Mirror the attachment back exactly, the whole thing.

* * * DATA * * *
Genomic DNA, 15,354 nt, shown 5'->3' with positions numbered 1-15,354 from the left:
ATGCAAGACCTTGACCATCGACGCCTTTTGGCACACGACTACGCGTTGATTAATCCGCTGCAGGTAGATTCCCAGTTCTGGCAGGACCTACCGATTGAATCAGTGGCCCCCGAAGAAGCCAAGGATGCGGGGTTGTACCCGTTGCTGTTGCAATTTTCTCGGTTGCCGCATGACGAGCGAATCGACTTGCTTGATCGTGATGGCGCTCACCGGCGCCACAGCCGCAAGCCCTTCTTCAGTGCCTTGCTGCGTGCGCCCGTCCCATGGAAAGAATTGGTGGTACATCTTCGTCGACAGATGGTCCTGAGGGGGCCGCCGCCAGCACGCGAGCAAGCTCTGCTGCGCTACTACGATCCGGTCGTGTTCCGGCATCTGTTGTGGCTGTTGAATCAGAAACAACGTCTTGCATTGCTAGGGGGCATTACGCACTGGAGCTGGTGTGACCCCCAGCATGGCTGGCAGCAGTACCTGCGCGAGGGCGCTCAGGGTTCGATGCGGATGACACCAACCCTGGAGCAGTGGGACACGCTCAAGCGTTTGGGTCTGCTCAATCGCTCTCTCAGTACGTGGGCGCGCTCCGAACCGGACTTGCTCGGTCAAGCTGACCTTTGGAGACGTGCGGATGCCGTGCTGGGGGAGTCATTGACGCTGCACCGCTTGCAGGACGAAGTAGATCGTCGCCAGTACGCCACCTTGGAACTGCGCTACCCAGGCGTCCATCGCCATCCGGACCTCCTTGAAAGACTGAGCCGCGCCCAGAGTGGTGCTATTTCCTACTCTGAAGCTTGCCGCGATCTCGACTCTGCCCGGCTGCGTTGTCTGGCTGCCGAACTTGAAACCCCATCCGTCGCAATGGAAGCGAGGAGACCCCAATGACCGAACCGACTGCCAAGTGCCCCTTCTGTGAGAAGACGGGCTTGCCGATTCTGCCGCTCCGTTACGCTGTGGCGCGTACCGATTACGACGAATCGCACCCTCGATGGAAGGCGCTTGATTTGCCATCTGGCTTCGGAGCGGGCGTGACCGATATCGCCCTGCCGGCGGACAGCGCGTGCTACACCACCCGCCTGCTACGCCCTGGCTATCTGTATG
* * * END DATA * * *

Genomic DNA, 15,354 nt, shown 5'->3' with positions numbered 1-15,354 from the left:
ATGCAAGACCTTGACCATCGACGCCTTTTGGCACACGACTACGCGTTGATTAATCCGCTGCAGGTAGATTCCCAGTTCTGGCAGGACCTACCGATTGAATCAGTGGCCCCCGAAGAAGCCAAGGATGCGGGGTTGTACCCGTTGCTGTTGCAATTTTCTCGGTTGCCGCATGACGAGCGAATCGACTTGCTTGATCGTGATGGCGCTCACCGGCGCCACAGCCGCAAGCCCTTCTTCAGTGCCTTGCTGCGTGCGCCCGTCCCATGGAAAGAATTGGTGGTACATCTTCGTCGACAGATGGTCCTGAGGGGGCCGCCGCCAGCACGCGAGCAAGCTCTGCTGCGCTACTACGATCCGGTCGTGTTCCGGCATCTGTTGTGGCTGTTGAATCAGAAACAACGTCTTGCATTGCTAGGGGGCATTACGCACTGGAGCTGGTGTGACCCCCAGCATGGCTGGCAGCAGTACCTGCGCGAGGGCGCTCAGGGTTCGATGCGGATGACACCAACCCTGGAGCAGTGGGACACGCTCAAGCGTTTGGGTCTGCTCAATCGCTCTCTCAGTACGTGGGCGCGCTCCGAACCGGACTTGCTCGGTCAAGCTGACCTTTGGAGACGTGCGGATGCCGTGCTGGGGGAGTCATTGACGCTGCACCGCTTGCAGGACGAAGTAGATCGTCGCCAGTACGCCACCTTGGAACTGCGCTACCCAGGCGTCCATCGCCATCCGGACCTCCTTGAAAGACTGAGCCGCGCCCAGAGTGGTGCTATTTCCTACTCTGAAGCTTGCCGCGATCTCGACTCTGCCCGGCTGCGTTGTCTGGCTGCCGAACTTGAAACCCCATCCGTCGCAATGGAAGCGAGGAGACCCCAATGACCGAACCGACTGCCAAGTGCCCCTTCTGTGAGAAGACGGGCTTGCCGATTCTGCCGCTCCGTTACGCTGTGGCGCGTACCGATTACGACGAATCGCACCCTCGATGGAAGGCGCTTGATTTGCCATCTGGCTTCGGAGCGGGCGTGACCGATATCGCCCTGCCGGCGGACAGCGCGTGCTACACCACCCGCCTGCTACGCCCTGGCTATCTGTATG